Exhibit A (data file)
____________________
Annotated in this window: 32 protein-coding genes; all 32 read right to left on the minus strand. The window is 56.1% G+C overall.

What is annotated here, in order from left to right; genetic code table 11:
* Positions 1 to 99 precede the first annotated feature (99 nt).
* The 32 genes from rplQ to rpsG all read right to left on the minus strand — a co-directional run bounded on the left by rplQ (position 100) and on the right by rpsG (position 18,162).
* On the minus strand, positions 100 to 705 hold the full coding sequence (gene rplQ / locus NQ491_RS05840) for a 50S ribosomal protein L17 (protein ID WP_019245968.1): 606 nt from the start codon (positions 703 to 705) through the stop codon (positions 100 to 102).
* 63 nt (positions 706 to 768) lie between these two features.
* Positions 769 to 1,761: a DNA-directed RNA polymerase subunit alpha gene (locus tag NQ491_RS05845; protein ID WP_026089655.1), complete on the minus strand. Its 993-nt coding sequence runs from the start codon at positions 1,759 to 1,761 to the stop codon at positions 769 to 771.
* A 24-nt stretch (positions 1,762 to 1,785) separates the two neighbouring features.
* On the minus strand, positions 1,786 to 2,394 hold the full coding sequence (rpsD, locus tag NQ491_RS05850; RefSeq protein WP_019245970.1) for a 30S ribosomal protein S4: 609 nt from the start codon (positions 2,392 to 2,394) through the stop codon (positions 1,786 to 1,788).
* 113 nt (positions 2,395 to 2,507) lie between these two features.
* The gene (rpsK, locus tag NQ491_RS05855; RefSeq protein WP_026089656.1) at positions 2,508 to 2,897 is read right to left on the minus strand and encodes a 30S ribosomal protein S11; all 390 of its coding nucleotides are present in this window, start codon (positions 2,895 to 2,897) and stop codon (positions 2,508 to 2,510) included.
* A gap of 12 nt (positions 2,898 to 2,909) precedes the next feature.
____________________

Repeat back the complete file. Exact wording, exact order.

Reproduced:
Annotated in this window: 32 protein-coding genes; all 32 read right to left on the minus strand. The window is 56.1% G+C overall.

What is annotated here, in order from left to right; genetic code table 11:
* Positions 1 to 99 precede the first annotated feature (99 nt).
* The 32 genes from rplQ to rpsG all read right to left on the minus strand — a co-directional run bounded on the left by rplQ (position 100) and on the right by rpsG (position 18,162).
* On the minus strand, positions 100 to 705 hold the full coding sequence (gene rplQ / locus NQ491_RS05840) for a 50S ribosomal protein L17 (protein ID WP_019245968.1): 606 nt from the start codon (positions 703 to 705) through the stop codon (positions 100 to 102).
* 63 nt (positions 706 to 768) lie between these two features.
* Positions 769 to 1,761: a DNA-directed RNA polymerase subunit alpha gene (locus tag NQ491_RS05845; protein ID WP_026089655.1), complete on the minus strand. Its 993-nt coding sequence runs from the start codon at positions 1,759 to 1,761 to the stop codon at positions 769 to 771.
* A 24-nt stretch (positions 1,762 to 1,785) separates the two neighbouring features.
* On the minus strand, positions 1,786 to 2,394 hold the full coding sequence (rpsD, locus tag NQ491_RS05850; RefSeq protein WP_019245970.1) for a 30S ribosomal protein S4: 609 nt from the start codon (positions 2,392 to 2,394) through the stop codon (positions 1,786 to 1,788).
* 113 nt (positions 2,395 to 2,507) lie between these two features.
* The gene (rpsK, locus tag NQ491_RS05855; RefSeq protein WP_026089656.1) at positions 2,508 to 2,897 is read right to left on the minus strand and encodes a 30S ribosomal protein S11; all 390 of its coding nucleotides are present in this window, start codon (positions 2,895 to 2,897) and stop codon (positions 2,508 to 2,510) included.
* A gap of 12 nt (positions 2,898 to 2,909) precedes the next feature.